Once we got back on the bus, it was surprisingly easy to fall asleep. Good thing, too--since on the return trip we actually saw what the ‘highway’ looked like. Picture a narrow winding dirt road going through a high mountain pass and you won’t be far wrong. The next morning, I woke up around 8am. The initial excitement of being ‘almost there’ wore off quickly. We arrived in Urumqi at 11:30am, after 28.5 hours of traveling. It was a surprisingly easy trip--we were all ready to get to a hotel, shower, and start exploring the city. But more on that later…

Preparations for China

There are so many different stories to tell from the recent trip to China, that I almost don’t know where to begin. I would be writing for days and still would leave things out. So, I will instead be posting a log of the daily events--based on the travel journal that I kept throughout the trip. These won’t be posted all at once--it would take several days of writing without interruption just to get through my notes.

Preparations for the trip

According to Kazakh law, foreigners living in the country are required to register with the local immigration police. Normally, this registration occurs within five days of arrival. For individuals traveling under the aegis of a diplomatic mission, though, permanent registration is done within 90 days of arrival. I arrived in Almaty on 29 August--which meant that I needed to arrange for my permanent registration by the end of November. The consular office forwards our passports to USAID, and they take care of the paperwork. Normally, it takes about a week. I had hoped to complete these arrangements before Thanksgiving, but with the trip to Taldykorgan was unable to do so (I had to have my passport with me for the trip).

Since I didn’t have my passport back when Sarah and Amelia went to the Chinese consulate to arrange their travel visas, I had to go by myself several days later. My information stated that the consulate was open from 9:30-12:30 MWF. After getting completely lost (a not unusual occurrence in that region of the city--even the city maps are inaccurate), I arrived at 11:40 to find out that the office closed at noon. Not a problem. I picked up the needed forms, filled them out, and got back in line. Then the lights went out. It didn’t matter if you were already in line. Everyone in the office just left. As I was standing there, a man approached me to say that he could help me get the visa--I just needed a letter from the embassy stating that I was allowed to go to China. Seemed rather shady, so I declined. Just in case, though, I called the embassy and arranged for a permission letter to be picked up later the same day.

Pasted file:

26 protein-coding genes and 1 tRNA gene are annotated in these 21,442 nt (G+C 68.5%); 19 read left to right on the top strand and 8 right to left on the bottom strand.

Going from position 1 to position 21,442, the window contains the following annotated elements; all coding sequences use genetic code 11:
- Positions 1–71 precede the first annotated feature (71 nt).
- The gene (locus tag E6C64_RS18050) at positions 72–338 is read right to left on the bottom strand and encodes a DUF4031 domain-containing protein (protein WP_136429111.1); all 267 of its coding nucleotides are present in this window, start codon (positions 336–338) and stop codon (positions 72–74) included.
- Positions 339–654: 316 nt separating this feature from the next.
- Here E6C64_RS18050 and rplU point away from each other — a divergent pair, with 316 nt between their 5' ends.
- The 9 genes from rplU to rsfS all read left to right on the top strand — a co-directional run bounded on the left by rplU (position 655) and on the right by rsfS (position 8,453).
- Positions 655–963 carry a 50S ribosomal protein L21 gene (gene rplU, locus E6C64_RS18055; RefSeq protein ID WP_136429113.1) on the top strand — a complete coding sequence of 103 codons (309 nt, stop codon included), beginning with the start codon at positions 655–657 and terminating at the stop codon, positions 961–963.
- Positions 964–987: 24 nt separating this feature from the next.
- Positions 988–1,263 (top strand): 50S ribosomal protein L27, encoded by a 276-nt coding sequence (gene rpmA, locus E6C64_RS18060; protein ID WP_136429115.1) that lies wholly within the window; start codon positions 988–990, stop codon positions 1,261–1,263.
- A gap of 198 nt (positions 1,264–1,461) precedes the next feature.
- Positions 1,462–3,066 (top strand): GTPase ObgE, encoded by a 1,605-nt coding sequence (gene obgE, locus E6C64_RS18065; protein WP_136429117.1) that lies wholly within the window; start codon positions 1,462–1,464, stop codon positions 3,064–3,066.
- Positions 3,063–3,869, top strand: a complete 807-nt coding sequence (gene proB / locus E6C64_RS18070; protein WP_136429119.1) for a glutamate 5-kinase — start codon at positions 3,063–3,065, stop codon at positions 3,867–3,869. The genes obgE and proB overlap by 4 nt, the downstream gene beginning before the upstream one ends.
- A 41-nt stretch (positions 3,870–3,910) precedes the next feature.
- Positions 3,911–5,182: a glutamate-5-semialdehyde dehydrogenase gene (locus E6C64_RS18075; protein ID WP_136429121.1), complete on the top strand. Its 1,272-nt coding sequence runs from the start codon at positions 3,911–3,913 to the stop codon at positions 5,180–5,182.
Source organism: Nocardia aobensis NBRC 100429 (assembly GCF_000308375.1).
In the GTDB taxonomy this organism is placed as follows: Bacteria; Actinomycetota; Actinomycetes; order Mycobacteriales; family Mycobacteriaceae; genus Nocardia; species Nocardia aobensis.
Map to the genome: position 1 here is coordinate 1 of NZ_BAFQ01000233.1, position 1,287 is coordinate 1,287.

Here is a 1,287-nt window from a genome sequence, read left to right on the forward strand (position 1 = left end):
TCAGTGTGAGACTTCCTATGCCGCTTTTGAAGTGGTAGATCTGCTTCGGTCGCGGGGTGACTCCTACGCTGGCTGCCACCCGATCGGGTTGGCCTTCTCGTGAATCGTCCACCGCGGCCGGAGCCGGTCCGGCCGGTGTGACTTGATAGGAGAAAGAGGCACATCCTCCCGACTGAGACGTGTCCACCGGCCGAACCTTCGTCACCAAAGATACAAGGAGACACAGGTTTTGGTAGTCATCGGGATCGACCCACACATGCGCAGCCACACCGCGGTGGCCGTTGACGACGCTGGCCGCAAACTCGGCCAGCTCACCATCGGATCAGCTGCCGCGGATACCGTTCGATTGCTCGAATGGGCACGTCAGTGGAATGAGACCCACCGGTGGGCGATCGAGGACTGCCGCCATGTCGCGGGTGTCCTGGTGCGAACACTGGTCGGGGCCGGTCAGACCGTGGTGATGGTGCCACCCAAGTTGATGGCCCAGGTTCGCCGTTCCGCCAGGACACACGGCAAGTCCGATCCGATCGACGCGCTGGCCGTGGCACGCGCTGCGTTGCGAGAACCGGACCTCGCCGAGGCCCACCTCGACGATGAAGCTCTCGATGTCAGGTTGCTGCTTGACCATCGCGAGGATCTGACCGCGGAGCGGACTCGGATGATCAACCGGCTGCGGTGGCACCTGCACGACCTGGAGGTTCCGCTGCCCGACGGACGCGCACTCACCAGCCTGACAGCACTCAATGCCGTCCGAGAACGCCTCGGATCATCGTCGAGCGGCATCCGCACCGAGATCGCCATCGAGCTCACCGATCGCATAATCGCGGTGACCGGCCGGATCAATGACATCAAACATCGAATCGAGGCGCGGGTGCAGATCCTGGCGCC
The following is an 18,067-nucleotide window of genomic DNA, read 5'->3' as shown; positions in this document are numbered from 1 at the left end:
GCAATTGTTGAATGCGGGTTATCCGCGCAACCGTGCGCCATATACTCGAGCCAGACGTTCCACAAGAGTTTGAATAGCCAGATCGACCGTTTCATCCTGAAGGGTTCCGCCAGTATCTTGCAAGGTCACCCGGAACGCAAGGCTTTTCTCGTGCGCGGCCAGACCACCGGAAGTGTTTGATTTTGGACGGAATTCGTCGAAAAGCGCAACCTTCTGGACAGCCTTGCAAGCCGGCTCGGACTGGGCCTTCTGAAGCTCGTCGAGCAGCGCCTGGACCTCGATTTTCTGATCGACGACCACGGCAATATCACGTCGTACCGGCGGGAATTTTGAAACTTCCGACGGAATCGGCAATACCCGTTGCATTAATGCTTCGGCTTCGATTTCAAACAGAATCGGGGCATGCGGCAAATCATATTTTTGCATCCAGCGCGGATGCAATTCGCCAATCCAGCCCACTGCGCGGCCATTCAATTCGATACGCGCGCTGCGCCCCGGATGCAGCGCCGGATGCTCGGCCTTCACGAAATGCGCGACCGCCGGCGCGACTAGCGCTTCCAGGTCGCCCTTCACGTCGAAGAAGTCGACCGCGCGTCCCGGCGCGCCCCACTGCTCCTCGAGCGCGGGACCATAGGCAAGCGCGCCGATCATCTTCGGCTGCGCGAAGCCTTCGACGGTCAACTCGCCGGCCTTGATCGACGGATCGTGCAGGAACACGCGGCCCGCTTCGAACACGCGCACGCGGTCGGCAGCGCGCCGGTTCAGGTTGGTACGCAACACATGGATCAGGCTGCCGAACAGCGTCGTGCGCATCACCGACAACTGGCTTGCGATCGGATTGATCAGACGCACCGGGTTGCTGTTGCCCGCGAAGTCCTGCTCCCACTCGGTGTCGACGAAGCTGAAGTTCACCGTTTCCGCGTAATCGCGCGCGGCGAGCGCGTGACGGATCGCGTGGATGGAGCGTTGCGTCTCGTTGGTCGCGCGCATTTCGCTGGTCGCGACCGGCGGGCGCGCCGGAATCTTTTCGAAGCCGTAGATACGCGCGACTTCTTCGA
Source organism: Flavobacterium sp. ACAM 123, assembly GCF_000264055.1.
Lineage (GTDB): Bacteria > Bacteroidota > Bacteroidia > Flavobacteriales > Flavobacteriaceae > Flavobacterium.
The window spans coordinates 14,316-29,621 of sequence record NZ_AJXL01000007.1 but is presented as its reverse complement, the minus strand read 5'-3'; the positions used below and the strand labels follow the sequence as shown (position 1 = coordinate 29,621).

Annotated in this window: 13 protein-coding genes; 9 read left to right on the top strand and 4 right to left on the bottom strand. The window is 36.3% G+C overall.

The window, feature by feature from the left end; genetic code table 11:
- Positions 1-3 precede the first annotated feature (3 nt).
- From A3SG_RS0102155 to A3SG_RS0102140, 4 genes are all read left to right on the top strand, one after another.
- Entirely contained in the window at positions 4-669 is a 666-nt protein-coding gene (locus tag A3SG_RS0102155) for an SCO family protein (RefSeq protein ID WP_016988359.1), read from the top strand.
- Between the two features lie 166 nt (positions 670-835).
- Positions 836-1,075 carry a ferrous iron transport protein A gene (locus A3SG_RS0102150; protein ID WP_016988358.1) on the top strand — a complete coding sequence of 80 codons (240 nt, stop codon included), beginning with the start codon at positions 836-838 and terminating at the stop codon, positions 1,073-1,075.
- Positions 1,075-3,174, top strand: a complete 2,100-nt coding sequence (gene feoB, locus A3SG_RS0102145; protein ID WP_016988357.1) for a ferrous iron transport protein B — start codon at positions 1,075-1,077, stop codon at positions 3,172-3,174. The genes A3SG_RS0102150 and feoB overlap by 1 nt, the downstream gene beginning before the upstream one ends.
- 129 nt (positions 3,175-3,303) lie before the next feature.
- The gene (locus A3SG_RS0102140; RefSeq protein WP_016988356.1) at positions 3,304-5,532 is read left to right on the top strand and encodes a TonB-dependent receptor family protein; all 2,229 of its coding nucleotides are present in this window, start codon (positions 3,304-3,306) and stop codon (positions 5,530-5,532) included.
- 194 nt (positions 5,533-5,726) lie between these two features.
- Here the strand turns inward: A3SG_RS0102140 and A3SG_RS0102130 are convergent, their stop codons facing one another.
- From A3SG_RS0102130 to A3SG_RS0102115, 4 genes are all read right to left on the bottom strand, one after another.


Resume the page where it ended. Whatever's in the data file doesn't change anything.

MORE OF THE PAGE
Monday morning, I met Amelia at the consulate. She was there to pick up her visa, and I needed to get my paperwork finished. Once we got to the front of the line, the official working there refused to assist us. He stated that I needed to work with the ‘tourist company representative’. His English was limited--”That is enough!” “No more!”. I ended up having to leave my passport with “Lev” in the lobby. I paid him the visa fee--plus an extra 1,000 tenge ($8) and was told to come back on Friday.

Friday morning, I headed back to the Chinese consulate to look for Lev. After seeing him, I was directed to go find the “red car out front” to pick up my passport. There was a woman sitting in the front seat of the car passing out passports. She had a huge stack of Kazakh passports--all in complete disarray. It took nearly 40 minutes of standing outside the car until I could get my passport. It was raining/snowing the entire time--and there were so many people crowded around the car that it was impossible to use an umbrella. Since my jeans were a little too long, they acted as a wick to draw the icy slush up my legs. By the time I left, my jeans were soaked to the knees, and my hair was dripping wet. And I still needed to get to the bus station to buy my ticket.

The bus ride to the station was interesting. The driver conformed with the favorite Kazakh tradition of playing bad English-language pop music LOUDLY. I say English language, because the singer clearly had no understanding of the lyrics. It was a song I hadn’t heard before “Later you can sing to me like a shining star/but I’d rather get to know you in the back seat of my car”. It was one of the funniest songs I’ve heard in a while.

Eventually I arrived at the bus station and met up with Sarah and Amelia. We were able to get tickets to Urumqi, leaving the following morning at 7am. Not much time to prepare! Then it was back home to do some grocery shopping and get ready. Not much sleep that night--it was too exciting.